Do you know your consumer better than your competition knows your consumer?

Brands should think of consumer insights like you do intellectual property. Your knowledge of your consumer is a competitive advantage. The deeper the love a brand can build with your most cherished consumers, the more powerful and profitable that brand will be, going far beyond what the product alone could ever deliver. There is only one source of revenue; not the products you sell, but the consumers who buy them. 

Consumer insights must show up at every consumer touchpoint

Knowing the secrets of your consumers can be a potent asset for your brand. The best brand communication should be like whispering an inside-joke that only you and your friend get. When the consumer insight connects, it makes consumers stop and say, “Hmmm. That’s exactly how I feel. I thought I was the only one who felt like that.” When portrayed with the brand’s message, whether through packaging, advertising or at the purchase moment, the consumer will think the brand is made just for them. 

Building out a consumer target profile

I use seven fundamental questions to define and build a profile of your ideal consumer target:

  1. What is the description of the consumer target?
  2. What are the consumer’s main needs?
  3. Who is the consumer’s enemy who torments them every day?
  4. What are the insights we know about the consumer?
  5. What does the consumer think now?
  6. How does the consumer buy?
  7. What do we want consumers to see, think, do, feel or whisper to their friends?

Most marketers think of the type of consumers they want to attract. Why not change your thinking and go after those consumers who are already motivated by what your brand offers? So instead of asking, “Who do we want?” you should be saying, “Who wants us?”

You will find this type of thinking is in my book, Beloved Brands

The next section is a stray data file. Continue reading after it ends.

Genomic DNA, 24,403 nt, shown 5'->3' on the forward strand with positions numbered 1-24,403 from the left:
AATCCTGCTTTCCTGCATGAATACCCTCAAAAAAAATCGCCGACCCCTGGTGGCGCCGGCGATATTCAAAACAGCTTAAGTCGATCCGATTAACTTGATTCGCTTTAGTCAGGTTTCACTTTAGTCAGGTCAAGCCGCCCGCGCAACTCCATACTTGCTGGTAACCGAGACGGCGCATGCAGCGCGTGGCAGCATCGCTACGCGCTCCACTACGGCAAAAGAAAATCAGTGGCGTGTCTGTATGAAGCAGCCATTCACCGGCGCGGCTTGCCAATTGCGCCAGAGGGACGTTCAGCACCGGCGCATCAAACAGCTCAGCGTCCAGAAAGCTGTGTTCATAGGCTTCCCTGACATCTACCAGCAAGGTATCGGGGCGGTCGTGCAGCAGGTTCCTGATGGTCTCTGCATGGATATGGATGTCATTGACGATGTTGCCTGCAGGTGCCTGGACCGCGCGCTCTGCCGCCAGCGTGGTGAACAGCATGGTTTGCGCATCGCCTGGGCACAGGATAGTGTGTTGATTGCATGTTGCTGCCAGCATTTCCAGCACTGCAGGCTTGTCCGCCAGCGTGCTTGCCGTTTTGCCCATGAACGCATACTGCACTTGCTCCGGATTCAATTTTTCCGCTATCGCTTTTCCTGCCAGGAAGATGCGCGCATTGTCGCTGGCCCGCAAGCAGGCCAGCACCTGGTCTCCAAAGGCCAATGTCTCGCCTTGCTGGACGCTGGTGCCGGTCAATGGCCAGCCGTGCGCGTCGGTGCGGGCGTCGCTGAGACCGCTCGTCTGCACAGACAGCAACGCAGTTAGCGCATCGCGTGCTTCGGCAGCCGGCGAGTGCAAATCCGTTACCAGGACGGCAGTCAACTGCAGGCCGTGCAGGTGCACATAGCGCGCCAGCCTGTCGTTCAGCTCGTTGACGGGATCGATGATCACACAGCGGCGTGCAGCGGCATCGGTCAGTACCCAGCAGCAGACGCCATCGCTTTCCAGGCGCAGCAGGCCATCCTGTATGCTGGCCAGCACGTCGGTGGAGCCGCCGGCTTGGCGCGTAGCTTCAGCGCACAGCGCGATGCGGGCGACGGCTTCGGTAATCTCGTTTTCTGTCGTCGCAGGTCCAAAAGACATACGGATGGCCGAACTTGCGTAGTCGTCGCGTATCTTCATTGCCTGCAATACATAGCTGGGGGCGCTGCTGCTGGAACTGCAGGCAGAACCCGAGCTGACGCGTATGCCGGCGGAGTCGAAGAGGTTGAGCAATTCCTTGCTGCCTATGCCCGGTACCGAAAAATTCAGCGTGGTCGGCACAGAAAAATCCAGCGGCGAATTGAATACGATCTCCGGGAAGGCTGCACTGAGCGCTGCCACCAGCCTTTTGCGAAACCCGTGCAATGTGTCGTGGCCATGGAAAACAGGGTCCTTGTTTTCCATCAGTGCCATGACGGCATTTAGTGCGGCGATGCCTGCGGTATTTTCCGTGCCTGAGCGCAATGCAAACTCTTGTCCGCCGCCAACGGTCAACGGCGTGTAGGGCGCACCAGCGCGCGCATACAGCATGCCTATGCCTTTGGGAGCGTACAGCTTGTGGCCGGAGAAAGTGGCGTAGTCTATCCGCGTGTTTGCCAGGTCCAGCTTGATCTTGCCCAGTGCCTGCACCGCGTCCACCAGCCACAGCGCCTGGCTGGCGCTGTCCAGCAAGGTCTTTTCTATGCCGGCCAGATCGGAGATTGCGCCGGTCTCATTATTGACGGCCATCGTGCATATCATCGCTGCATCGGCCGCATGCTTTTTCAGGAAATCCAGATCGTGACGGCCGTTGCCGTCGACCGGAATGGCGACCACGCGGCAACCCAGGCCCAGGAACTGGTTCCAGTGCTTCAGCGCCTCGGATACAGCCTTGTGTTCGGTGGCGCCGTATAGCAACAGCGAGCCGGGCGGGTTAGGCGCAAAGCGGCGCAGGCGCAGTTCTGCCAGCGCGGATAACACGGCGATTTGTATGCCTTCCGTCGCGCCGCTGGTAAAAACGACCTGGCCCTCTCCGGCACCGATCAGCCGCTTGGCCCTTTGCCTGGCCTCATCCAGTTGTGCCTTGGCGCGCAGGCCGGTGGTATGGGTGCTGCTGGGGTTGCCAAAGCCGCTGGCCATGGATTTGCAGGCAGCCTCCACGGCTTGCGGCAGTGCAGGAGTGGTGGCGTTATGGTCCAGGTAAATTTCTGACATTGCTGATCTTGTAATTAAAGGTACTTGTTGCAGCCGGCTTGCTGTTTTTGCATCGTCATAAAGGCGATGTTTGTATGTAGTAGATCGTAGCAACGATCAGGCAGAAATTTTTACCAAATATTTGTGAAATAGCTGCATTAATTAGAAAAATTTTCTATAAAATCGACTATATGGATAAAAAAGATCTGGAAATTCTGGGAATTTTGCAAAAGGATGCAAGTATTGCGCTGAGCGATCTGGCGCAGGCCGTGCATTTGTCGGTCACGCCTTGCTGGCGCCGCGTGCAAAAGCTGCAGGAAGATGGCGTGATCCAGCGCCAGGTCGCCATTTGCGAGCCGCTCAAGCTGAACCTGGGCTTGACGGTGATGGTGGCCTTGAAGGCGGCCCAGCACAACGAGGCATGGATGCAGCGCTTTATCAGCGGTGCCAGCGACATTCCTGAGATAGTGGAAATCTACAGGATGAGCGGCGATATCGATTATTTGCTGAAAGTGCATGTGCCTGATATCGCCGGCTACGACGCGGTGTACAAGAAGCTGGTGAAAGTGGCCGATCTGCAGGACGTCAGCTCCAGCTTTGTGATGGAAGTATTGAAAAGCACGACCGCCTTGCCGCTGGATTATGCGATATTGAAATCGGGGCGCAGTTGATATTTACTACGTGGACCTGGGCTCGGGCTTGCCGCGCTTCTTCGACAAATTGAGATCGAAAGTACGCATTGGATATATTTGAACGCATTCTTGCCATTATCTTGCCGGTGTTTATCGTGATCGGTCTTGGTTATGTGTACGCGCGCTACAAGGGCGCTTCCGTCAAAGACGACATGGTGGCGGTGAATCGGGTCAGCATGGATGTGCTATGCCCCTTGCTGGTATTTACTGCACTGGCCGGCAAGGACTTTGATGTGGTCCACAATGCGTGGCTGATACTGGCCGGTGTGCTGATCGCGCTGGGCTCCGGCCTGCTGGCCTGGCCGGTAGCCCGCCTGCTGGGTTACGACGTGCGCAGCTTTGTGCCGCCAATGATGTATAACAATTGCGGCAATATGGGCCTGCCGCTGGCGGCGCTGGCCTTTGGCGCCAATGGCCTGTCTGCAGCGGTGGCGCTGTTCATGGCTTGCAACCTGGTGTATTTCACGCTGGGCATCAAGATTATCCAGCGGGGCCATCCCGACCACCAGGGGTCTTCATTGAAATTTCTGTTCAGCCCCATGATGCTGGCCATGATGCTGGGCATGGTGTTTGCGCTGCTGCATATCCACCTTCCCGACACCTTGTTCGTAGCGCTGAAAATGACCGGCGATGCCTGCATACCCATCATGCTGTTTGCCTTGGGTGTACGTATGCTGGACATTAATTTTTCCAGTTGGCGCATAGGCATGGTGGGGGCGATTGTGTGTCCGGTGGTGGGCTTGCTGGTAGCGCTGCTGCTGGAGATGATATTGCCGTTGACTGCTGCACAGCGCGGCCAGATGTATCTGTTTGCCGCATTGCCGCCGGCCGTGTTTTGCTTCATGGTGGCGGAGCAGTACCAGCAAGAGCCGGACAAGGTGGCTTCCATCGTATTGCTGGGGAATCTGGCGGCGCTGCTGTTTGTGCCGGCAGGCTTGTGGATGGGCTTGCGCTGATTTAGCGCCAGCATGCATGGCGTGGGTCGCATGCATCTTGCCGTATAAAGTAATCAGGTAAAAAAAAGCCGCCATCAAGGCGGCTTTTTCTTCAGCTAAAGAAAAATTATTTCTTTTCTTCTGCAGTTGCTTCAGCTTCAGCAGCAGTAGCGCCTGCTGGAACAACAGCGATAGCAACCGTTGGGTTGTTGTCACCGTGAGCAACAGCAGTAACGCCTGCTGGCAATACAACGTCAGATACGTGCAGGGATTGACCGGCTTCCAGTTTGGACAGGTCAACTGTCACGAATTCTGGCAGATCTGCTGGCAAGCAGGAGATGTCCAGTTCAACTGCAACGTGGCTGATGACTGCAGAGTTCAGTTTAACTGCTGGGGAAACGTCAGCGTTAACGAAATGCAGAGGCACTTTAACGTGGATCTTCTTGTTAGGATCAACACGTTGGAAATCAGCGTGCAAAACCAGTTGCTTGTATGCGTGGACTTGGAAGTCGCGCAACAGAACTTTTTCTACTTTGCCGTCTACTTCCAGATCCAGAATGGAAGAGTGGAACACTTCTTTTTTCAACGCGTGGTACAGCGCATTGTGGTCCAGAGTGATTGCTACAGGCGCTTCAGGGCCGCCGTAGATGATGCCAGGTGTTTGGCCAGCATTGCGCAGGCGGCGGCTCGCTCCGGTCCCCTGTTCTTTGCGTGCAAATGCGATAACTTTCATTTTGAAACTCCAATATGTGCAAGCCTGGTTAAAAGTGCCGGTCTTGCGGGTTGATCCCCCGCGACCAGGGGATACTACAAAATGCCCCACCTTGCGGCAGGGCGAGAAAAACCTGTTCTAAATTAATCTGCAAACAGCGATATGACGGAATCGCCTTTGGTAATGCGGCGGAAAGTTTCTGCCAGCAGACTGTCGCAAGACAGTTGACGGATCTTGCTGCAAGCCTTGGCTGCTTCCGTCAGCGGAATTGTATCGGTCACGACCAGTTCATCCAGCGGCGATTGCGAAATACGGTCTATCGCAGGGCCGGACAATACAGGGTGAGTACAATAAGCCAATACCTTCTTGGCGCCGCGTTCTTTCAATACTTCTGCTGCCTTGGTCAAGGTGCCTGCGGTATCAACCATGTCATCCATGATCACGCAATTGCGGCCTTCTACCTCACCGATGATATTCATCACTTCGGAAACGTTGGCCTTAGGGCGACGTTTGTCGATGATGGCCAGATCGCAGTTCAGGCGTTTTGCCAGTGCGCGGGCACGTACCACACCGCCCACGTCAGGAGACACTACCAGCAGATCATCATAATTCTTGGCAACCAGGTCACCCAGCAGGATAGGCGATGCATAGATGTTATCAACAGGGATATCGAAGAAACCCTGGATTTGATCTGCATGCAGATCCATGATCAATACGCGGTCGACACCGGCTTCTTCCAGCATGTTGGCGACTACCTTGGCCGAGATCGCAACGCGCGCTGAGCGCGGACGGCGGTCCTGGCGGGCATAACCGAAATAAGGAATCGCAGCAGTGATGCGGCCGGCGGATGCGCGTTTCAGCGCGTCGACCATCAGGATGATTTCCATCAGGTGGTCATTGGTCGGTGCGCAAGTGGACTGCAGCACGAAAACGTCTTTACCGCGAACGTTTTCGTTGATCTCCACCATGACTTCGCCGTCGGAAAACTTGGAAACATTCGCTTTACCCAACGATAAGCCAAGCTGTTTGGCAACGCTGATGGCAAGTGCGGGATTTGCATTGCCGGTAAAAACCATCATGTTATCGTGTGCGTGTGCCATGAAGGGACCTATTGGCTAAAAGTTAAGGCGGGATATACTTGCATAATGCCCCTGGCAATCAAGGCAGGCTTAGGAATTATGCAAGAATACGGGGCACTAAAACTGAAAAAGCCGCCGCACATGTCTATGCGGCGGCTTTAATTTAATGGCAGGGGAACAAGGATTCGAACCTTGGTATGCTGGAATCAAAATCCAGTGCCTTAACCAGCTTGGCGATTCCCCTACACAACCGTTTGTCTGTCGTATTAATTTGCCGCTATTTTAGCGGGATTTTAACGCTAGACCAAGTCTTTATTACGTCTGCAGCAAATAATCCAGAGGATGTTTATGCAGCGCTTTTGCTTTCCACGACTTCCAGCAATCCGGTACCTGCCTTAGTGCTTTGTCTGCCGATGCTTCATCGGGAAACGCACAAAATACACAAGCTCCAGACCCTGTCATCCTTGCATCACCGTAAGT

Learn how brand leaders should think, define, plan, execute and analyze

  • You will find strategic thinking models and examples for each of the four strategic thinking methods, looking at core strength, competitive, consumer, and situational strategies. 
  • To define the brand, I will provide a tool for writing a brand positioning statement as well as a consumer profile and a consumer benefits ladder. I have created lists of potential functional and emotional benefits to kickstart your thinking on brand positioning. We explore the step-by-step process to come up with your brand idea and bring it all together with a tool for writing the ideal brand concept. 
  • For brand plans, I provide formats for a long-range brand strategy roadmap and the annual brand plan with definitions for each planning element. From there, I show how to build a brand execution plan that includes the creative brief, innovation process, and sales plan. I provide tools for how to create a brand calendar, and specific project plans. 
  • To grow your brand, I show how to make smart decisions on marketing execution around creative advertising and media choices. When it comes time for the analytics, 
  • I provide all the analytical tools you need to write a deep-dive business review, looking at the marketplace, consumer, channels, competitors and the brand. Write everything so that it is easy to follow and implement for your brand.